Book Review of “Daughters : A Story Of Five Generations” By Bahrati Ray

Daughters : A Story Of Five Generations

By Bharati Ray

Each generation comes with a past and makes way for the future.

“Daughters: A Story Of Five Generations” by Bharati Ray is one splendid read that peeps into five generations (spanning late nineteenth century to the twenty-first century) and reveals the characteristics of the women of each era, which in turn reflects on the way the Indian society was and how it is today.

It begins with Sundar-ma, the author’s great-grandmother. A woman of the nineteenth century, she was married at the age of twelve into a conservative household. She was intelligent, self educated and a brave participant of India’s freedom struggle.

Ushabala, the author’s grandmother, was the proud wife of a college lecturer and a consummate home-maker. She wanted to give her daughter (Kalyani) what she, as an individual, could not achieve – a good education.

Kalyani, the author’s mother was feisty and irrepressible. A keen traveler, she was the first woman in the family to get a college degree, but gave up her studies and a career to raise her children. And Kalyani’s academic success paved the path for the author’s achievements.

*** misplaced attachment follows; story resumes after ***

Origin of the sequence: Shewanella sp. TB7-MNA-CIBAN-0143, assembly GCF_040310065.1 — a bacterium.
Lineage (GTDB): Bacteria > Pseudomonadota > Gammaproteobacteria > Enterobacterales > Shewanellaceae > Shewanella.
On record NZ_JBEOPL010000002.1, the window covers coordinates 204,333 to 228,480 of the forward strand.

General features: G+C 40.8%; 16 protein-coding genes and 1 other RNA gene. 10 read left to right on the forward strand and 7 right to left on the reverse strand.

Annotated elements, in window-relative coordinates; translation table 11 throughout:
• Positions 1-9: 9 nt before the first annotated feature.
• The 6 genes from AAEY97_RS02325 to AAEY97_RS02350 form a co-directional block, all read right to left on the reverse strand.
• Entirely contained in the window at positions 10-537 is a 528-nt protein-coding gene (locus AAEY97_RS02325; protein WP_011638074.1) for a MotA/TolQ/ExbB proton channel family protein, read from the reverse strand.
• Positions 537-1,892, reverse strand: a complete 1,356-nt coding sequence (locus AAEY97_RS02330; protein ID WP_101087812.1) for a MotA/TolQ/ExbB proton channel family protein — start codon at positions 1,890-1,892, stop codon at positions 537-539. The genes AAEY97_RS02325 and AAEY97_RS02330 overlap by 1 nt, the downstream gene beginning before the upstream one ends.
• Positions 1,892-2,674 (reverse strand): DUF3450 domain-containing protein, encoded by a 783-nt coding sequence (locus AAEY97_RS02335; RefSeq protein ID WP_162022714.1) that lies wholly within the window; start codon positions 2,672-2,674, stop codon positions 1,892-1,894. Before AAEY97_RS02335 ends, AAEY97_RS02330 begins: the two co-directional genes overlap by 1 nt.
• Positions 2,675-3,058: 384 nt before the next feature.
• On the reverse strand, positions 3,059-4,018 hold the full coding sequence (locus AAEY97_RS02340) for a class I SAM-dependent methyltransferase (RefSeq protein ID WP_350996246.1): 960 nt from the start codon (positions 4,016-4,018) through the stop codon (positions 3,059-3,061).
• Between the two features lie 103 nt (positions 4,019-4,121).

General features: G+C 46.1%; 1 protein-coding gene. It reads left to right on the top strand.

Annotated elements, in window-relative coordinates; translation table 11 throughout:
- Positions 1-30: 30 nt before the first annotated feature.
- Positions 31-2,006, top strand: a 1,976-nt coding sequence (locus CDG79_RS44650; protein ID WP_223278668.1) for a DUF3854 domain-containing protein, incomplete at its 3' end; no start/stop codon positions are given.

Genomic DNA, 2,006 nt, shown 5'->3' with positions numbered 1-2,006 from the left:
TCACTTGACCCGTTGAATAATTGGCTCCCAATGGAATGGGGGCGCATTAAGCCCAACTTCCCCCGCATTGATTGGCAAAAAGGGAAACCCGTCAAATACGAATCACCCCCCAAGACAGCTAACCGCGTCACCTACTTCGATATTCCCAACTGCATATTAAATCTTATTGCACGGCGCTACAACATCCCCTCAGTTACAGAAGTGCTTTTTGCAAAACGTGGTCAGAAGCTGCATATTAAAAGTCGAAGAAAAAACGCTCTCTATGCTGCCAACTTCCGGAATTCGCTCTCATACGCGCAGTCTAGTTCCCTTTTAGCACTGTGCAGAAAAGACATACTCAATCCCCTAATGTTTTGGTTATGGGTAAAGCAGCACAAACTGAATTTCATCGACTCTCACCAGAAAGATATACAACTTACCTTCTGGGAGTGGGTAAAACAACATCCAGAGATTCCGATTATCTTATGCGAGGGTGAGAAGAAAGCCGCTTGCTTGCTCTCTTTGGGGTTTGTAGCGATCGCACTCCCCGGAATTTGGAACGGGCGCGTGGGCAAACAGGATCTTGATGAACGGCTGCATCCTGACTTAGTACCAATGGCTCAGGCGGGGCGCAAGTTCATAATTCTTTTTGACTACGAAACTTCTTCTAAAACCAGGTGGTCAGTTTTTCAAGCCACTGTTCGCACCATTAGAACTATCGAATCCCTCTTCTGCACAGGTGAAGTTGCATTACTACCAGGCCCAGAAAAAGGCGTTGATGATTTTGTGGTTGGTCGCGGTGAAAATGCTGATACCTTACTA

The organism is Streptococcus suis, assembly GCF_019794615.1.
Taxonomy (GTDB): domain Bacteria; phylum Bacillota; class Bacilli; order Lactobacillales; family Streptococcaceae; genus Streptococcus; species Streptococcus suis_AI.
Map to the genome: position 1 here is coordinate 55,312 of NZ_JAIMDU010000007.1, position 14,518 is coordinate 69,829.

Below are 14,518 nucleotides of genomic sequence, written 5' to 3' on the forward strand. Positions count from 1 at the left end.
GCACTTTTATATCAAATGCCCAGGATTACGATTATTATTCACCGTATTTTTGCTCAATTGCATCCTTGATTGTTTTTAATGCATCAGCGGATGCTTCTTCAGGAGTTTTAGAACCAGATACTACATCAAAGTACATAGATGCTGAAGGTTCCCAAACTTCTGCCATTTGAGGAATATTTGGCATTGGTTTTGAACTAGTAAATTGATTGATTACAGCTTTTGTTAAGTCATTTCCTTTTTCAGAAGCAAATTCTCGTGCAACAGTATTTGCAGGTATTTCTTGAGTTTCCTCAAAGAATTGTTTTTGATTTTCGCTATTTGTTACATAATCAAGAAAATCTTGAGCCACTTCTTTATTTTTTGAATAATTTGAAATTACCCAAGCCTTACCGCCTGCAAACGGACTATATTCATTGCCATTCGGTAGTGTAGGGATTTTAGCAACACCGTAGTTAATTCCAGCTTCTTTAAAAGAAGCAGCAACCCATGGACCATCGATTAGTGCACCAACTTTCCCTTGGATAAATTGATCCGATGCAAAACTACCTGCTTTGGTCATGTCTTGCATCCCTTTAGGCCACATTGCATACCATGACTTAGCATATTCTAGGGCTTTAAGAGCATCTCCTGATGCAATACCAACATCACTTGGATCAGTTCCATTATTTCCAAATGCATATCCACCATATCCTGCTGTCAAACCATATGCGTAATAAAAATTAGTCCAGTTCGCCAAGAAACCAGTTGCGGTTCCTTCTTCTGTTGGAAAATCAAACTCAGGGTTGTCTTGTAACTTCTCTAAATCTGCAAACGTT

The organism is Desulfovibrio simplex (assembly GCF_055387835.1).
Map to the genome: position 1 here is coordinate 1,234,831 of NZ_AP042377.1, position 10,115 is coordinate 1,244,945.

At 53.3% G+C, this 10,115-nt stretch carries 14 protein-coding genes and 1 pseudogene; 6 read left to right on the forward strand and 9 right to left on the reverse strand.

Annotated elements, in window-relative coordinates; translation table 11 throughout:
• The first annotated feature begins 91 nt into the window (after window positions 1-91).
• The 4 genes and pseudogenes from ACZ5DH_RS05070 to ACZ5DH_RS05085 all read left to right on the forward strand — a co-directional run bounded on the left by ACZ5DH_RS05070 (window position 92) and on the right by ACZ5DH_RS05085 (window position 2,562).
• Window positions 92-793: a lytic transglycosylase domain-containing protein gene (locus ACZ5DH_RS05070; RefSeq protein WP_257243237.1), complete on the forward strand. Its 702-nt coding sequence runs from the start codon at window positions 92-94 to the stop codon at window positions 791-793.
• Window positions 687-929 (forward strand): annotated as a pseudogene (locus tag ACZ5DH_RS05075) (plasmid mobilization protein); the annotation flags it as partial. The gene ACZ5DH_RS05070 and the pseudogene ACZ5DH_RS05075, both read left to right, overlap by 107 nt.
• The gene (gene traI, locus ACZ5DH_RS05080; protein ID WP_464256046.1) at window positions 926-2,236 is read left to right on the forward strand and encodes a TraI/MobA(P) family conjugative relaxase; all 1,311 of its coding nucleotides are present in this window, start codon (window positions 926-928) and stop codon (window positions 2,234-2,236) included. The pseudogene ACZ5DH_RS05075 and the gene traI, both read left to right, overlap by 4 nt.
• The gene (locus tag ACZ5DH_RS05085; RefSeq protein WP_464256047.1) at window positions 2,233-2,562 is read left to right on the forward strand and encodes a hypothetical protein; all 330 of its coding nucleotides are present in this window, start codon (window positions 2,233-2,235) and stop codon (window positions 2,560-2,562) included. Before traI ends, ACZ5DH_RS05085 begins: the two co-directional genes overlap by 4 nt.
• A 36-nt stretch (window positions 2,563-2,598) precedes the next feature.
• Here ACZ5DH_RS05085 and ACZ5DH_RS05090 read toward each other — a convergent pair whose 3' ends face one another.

Bharati Ray was a lecturer in Calcutta University and became its first woman pro-vice-chancellor. She was also a Member of Parliament in the Rajya Sabha.

And finally we get to know Bharati Ray’s daughters, Khuku and Tista, both extremely strong and bright individuals, leading a busy, fulfilling life.

The author narrates the life and time of her great grandmother (during India’s freedom struggle) and charts the journey to her daughters (the twenty-first century independent women).

She reflects and evaluates the thoughts of society; the history; and the upward progress the nation (and of course the society) has made since Independence.

Each generation progressed towards betterment and education. And how!

The individual choices the women made; their connection with their mother and daughters; and the societal growth at large reflects beautifully in this book.

It covers all aspects of the Indian society and reflects on the way the lives of women have changed over past couple of centuries. What was denied earlier is now a compulsion. What was hated earlier is now cherished. The progress our society has made and how it has molded each generation is beautifully described by the author.

This chronicle of the lives of five generations of women in the author’s family makes for a fantastic read. Pick it up and you won’t regret a single minute spent with the book.


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